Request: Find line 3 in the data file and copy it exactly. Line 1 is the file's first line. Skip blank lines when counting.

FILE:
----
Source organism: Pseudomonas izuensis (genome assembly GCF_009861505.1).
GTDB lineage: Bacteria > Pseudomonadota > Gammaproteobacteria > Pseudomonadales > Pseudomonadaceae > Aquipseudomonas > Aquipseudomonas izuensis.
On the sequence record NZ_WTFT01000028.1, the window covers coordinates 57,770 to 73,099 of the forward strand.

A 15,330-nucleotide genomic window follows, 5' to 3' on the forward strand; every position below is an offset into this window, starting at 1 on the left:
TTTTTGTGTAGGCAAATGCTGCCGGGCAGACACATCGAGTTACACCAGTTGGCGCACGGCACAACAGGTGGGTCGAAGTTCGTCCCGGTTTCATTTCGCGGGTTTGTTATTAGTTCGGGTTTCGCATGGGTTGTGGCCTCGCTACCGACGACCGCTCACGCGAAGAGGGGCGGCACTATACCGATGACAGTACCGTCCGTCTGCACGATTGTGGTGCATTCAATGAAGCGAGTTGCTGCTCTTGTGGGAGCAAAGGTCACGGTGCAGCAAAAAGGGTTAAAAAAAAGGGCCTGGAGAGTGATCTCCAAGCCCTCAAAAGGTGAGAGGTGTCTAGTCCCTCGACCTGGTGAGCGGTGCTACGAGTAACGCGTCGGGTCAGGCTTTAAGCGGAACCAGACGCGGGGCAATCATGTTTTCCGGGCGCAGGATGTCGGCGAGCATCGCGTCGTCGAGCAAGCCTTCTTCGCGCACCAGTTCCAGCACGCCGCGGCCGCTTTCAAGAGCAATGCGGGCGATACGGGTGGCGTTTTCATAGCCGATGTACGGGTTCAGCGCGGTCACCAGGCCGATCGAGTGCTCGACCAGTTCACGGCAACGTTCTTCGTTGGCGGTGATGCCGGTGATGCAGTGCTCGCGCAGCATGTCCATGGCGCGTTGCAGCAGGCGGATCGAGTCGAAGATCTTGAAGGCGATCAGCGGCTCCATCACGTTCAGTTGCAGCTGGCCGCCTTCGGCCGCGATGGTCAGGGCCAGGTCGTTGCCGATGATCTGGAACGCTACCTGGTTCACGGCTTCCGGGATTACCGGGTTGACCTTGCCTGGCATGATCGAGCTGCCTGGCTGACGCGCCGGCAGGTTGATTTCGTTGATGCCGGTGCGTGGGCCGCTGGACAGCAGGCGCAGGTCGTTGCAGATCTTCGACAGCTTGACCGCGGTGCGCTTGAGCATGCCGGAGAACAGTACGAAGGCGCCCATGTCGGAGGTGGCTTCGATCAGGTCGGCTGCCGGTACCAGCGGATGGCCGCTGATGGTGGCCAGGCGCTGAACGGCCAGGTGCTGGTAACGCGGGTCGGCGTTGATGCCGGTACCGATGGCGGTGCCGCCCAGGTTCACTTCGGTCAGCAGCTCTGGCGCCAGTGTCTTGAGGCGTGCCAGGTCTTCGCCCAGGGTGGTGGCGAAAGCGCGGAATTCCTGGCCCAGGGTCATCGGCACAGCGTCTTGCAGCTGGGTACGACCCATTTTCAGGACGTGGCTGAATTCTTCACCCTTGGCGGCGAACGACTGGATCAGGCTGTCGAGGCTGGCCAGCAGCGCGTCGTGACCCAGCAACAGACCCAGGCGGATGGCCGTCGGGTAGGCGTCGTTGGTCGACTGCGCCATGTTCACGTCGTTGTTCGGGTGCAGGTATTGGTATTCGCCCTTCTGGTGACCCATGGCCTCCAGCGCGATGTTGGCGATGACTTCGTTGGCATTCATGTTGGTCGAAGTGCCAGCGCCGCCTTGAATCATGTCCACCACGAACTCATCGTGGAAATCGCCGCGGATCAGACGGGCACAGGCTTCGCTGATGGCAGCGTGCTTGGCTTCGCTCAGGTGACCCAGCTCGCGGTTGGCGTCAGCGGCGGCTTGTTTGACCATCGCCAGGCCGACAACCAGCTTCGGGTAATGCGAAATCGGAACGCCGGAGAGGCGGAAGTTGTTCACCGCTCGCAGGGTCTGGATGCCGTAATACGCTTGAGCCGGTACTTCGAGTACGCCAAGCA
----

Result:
On the sequence record NZ_WTFT01000028.1, the window covers coordinates 57,770 to 73,099 of the forward strand.